The Bead Spill

Not everyone has a bead spill. Certainly all beaders have flipped beads into the air with the tip of their Beading Needle, but for those of us who have upset a full beading dish
it is akin to an initiation. It may seem as if time stood still: the bead container flies, precious treasures are skittering, bouncing, diving off the table and even with the world in slow motion, you are unable to stop it.
All that time preping and planning is quickly disappearing into the carpet. The investment of time in culling, the careful separation of colors!
It can feel like a disaster! What bead artist doesn't know of this?
It has happened to many of us; you have arrived fellow beader!
Welcome to the Club.

First step after the bead spill is corralling children and pets away from the jumble. Begin picking up what you can. A bead scoop, bead shovel or bead funnel (with a finger shutting the bottom) can be helpful. Or use a piece of firm paper and the back of your hand (or a dust pan and brush) for this first wave. If the spill is on carpet, a nylon stocking firmly secured over the opening of a vacuum hose can retrieve quite a few beads (use rubber bands or tape AND a very firm grip). Prepare for the vacuum release when you turn off the machine, empting the beads over a bucket, a towel, a sided tray or one fashioned out of paper. If the bead spill was into a damp area (split coffee?) try blotting up the beads with hand pressing firmly with paper towels. The beads may come up with the paper and then you can brush the beads off onto one of the surfaces mentioned.

Although pleased to have retrieved the majority from the bead spill,

your treasures are now full of fuzzies and certainly
all mixed up. If the beads are very small, a sieve may work for sifting the beads from the chaff. Or, while working with tweezers, you'll learn very quickly how much of a bead loss you will be willing to sacrifice before deciding the jumbled colors make a mighty fine bead mix.

Since the bounce and skitter of the bead spill is natural for our tiny treasures, a plan for minimizing catastrophe is in order. Most of us pick up seed beads with our needle tip from a low container or palette with a rim. Why not pour out only a small amount of beads, close and set aside the larger container. If you work out of the plastic bag, use two. Pour a bit out into a second, working bag; fully seal the larger supply and safely set aside.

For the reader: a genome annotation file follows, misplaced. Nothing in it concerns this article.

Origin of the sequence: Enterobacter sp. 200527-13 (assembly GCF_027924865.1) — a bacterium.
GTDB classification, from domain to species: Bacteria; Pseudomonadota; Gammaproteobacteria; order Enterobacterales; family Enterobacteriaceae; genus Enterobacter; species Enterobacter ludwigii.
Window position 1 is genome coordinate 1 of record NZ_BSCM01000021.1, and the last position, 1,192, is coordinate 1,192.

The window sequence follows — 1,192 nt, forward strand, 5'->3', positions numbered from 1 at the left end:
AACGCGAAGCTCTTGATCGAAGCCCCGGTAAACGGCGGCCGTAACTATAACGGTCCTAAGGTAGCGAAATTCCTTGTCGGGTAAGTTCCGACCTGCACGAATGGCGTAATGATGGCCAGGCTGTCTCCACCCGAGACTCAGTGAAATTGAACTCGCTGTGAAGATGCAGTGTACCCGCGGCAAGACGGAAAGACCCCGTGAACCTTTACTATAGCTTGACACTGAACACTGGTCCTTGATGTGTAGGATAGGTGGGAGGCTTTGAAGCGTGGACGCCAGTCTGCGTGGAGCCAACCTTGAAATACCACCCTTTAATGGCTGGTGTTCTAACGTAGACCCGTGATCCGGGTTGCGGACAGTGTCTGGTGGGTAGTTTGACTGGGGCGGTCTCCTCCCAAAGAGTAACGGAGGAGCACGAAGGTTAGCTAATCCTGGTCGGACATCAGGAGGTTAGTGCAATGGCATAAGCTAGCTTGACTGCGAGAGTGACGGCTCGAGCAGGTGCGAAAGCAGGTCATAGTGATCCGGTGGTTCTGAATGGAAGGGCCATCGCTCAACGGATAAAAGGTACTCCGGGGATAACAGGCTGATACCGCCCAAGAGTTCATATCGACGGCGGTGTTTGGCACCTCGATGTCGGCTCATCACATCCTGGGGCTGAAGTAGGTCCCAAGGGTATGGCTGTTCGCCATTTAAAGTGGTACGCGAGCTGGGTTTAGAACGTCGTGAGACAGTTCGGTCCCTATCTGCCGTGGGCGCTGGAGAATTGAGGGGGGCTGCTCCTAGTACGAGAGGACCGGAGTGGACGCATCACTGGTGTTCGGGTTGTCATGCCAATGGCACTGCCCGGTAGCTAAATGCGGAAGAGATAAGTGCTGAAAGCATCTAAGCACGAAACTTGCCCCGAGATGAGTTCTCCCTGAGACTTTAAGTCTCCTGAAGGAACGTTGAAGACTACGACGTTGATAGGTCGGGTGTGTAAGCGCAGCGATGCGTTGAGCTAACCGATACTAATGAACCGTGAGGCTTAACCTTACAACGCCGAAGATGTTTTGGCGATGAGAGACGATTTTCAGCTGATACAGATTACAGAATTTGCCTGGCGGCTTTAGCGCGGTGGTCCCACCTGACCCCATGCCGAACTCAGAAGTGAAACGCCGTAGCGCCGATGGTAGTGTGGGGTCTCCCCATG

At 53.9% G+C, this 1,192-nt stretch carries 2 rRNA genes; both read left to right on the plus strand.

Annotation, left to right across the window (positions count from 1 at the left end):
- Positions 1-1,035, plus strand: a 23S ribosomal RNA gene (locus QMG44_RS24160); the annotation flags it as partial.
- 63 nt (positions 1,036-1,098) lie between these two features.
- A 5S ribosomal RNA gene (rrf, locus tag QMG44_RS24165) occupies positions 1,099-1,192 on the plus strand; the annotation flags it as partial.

Underlining the work surface is another excellent assist for minimizing scatter in a bead spill. Use a beading pad, a piece of felt, a bit of napped fabric (even a pillowcase) for a non-rolling surface. This is useful even under a bead board, loom or hoop. Loosen strands from hanks of beads OVER a butcher's tray, a rimmed palette (shown above), folded paper, or a baking pan borrowed from the kitchen. Work with hands inside a high-sided bucket if you have heavy hanks, or many hanks, to open at once. It doesn't hurt to place your bead spinner inside a low rimmed container or on that non-rolling surface before you give the spindle a whorl!

To avoid the bead spill, expect to pour from more than one container when repackaging beads. Use a bead scoop or shovel, a rounded or folded piece of paper to scoop up beads. Empty beads from flat surfaces into wide mouth containers with a curved side or pout corner that facilitates pouring into a smaller storage container or plastic bag.

In addition, develop good habits with needle handling and appoint a home base for this valuable tool. A magnetic needle safe can be useful, a fabric needle safe, or a small box top open and ready on your work surface. Should a bead spill flip the needle onto the carpet (or even into the work) a strong magnet can help draw it out.

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"Let everyone sweep in front of his own door
and the whole world will be clean." GOETHE
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